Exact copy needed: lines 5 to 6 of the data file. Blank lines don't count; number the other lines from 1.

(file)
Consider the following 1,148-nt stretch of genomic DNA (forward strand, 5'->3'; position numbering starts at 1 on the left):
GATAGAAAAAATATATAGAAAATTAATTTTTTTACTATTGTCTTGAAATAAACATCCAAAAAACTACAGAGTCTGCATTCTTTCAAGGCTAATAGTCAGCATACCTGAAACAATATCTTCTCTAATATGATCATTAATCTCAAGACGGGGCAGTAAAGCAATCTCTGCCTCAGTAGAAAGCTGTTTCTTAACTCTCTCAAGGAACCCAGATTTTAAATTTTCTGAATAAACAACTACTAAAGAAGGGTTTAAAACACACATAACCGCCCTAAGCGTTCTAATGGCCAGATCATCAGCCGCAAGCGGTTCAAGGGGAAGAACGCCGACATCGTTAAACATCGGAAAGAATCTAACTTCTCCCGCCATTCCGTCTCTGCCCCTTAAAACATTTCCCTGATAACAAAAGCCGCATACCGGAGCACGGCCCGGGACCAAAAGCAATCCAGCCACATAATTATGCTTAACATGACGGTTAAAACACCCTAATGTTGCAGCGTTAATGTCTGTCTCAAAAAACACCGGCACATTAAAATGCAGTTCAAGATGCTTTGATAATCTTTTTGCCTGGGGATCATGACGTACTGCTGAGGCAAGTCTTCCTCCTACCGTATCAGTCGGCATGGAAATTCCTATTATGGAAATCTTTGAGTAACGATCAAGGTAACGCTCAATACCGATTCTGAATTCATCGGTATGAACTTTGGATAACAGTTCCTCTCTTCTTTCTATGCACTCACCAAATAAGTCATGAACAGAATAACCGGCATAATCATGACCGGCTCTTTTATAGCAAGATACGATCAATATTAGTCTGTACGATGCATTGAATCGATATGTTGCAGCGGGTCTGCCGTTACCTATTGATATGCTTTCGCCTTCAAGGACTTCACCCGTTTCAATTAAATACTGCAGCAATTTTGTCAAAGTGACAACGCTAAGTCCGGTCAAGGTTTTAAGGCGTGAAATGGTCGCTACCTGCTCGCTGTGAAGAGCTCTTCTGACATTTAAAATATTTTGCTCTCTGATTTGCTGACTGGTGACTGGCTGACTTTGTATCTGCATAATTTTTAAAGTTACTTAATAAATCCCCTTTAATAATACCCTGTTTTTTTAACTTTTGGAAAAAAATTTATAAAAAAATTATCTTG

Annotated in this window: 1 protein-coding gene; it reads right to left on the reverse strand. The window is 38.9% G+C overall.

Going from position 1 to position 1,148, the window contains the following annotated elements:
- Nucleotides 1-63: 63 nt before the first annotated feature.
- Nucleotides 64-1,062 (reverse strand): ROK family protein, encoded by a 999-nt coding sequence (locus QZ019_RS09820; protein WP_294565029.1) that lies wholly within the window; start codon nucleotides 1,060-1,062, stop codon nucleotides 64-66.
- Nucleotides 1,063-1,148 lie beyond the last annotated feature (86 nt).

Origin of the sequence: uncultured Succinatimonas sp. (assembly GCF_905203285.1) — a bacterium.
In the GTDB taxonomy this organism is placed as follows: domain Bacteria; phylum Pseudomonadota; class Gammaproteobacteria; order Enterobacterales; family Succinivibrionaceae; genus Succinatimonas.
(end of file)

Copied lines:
- Nucleotides 1-63: 63 nt before the first annotated feature.
- Nucleotides 64-1,062 (reverse strand): ROK family protein, encoded by a 999-nt coding sequence (locus QZ019_RS09820; protein WP_294565029.1) that lies wholly within the window; start codon nucleotides 1,060-1,062, stop codon nucleotides 64-66.